Reports: Object spotted on ocean floor in hunt for missing submarine

Enrique Balbi, a navy spokesman, talks to journalists in Buenos Aires, Argentina, Tuesday, Nov. 21, 2017. The search for the ARA San Juan Argentine submarine continues, which has been missing with 44 sailors aboard since last Wednesday.


By DPA (TRIBUNE NEWS SERVICE) Published: November 22, 2017

BUENOS AIRES, Argentina — A U.S. navy plane searching for a missing Argentinian submarine on Tuesday spotted an object on the ocean floor, local media reported.

The plane’s radar had discovered an area of heat around a half mile below the surface of the southern Atlantic, leading rescuers to believe it could be the missing ARA San Juan, the radio station Mitre and the newspaper Clarin reported.

A mini submarine had been sent to the spot, 186 miles east of the Patagonian harbor Puerto Madryn, to identify the object, they reported. Argentina's Ministry of Defense refused to confirm the report.

The German-made submarine, with 44 crew members on board, went missing six days ago. It has a seven-day supply of oxygen.

The regional hospital in the city of Comodoro Rivadavia has been ordered to prepare for possible casualties, with all operations canceled and four theaters freed up.

The search operation, which has 13 planes and 17 boats at its disposal, is now at a “critical phase,” according to the Argentinian navy.

“Our concerns about the oxygen reserves on board are growing,” navy spokesman Enrique Balbi said late Tuesday.

The search is the largest maneuver in the southern Atlantic since the Falklands War of 1982, covering 299,500 square miles.

Hopes had been raised and dashed earlier after the sighting of a lifeboat and flares proved to be false alarms, as did a noise detected coming from the ocean.

Family members of the crew who are gathered at the Mar del Plata naval base are increasingly distressed, navy psychologist Victor Hugo Duga said Tuesday. “The state of mind is very low,” he said.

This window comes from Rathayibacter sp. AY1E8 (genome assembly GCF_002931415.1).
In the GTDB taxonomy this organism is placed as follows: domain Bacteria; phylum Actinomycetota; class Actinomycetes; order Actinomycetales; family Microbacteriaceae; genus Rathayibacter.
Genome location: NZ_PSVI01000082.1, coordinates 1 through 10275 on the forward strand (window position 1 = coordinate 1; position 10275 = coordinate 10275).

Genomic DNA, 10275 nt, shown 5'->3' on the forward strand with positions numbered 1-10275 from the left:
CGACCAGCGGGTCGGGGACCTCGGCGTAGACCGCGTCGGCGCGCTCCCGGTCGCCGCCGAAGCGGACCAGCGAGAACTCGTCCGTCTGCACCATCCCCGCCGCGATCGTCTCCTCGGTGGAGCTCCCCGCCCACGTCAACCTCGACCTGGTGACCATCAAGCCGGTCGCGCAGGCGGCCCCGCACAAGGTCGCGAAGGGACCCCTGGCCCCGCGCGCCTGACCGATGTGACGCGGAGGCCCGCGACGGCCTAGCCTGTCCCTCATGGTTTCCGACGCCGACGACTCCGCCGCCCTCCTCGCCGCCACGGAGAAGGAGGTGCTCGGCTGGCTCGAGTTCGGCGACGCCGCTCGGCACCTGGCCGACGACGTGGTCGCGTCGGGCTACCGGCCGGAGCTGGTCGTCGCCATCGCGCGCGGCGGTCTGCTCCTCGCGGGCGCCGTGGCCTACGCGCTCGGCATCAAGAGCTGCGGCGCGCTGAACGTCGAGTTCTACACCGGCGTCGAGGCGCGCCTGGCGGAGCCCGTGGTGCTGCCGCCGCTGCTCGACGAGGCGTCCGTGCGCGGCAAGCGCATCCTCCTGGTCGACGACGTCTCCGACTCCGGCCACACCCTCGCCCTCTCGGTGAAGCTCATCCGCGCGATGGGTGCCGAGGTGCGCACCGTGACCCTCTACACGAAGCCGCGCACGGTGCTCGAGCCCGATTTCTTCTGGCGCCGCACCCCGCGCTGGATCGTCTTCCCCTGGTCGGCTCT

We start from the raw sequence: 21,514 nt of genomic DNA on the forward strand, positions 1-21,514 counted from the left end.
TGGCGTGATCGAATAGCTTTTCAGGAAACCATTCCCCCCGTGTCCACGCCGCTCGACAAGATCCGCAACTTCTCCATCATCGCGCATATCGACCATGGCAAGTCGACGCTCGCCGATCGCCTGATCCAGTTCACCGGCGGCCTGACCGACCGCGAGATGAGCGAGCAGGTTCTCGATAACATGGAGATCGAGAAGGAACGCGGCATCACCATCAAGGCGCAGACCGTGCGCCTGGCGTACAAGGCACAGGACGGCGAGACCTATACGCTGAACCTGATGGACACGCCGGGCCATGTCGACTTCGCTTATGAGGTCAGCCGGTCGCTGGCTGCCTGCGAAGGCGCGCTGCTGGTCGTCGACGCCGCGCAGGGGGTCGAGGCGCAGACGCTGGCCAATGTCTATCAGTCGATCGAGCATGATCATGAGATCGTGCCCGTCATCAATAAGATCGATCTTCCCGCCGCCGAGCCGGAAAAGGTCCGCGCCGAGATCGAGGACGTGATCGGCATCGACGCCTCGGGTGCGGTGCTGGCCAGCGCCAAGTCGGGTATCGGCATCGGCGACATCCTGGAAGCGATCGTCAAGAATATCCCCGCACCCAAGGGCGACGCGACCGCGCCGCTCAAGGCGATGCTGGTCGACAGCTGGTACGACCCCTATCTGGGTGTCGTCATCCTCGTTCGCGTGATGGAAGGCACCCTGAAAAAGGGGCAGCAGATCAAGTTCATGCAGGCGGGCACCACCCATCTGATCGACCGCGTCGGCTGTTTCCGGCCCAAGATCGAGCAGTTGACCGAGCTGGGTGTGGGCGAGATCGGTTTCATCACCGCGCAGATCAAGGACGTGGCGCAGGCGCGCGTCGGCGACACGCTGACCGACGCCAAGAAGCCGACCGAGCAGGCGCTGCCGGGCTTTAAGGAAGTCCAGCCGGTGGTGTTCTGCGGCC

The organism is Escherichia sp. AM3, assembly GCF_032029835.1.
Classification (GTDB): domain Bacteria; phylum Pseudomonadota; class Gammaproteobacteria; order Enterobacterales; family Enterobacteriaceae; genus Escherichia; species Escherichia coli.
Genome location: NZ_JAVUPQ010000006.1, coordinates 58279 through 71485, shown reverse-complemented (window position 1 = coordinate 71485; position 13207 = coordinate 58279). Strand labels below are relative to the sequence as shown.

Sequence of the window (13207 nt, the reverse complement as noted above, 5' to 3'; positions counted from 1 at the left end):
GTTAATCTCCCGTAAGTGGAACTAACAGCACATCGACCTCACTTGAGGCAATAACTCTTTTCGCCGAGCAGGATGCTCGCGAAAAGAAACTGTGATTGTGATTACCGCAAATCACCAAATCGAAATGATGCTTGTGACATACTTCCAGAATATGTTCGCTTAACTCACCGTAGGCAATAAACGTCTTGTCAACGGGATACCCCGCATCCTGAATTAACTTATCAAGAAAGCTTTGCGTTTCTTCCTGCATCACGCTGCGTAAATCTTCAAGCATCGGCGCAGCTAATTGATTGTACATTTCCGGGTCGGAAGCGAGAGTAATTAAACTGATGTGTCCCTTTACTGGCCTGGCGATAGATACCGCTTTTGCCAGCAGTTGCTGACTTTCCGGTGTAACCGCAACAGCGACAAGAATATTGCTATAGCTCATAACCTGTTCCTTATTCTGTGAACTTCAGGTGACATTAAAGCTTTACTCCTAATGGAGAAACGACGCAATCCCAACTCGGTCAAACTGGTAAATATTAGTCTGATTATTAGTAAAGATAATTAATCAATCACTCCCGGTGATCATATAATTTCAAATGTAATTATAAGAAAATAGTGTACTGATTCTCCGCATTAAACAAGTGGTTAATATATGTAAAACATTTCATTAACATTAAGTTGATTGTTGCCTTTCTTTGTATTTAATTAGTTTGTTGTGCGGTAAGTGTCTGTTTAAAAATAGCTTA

He said the successive hopes of signs of life and the consequent disappointments had caused “very serious moments.”

Maria Morales, the mother of one of the crew members, said she preferred to be at the naval base to being at home. “Sometimes when we leave from here we get depressed, but at the base we are together and support each other,” she told the Argentinian broadcaster TN.

Jorge Villarreal, father of another crew member, was more optimistic than most. “My faith is intact, my optimism remains the same. I will not leave from here until they return,” he said.

In its last contact with its naval base last Wednesday, the submarine had given word of a battery glitch, Captain Gabriel Galeazzi, another navy spokesman, said.

The crew was then ordered to take the shortest route to its home port of Mar del Plata, 248 miles south of Buenos Aires, Galeazzi said.

The navy has avoided associating the mechanical problem with the disappearance of the vessel and said it had sufficient back-up machinery.

According to the Argentinian Defense Ministry, 10 countries have offered assistance.

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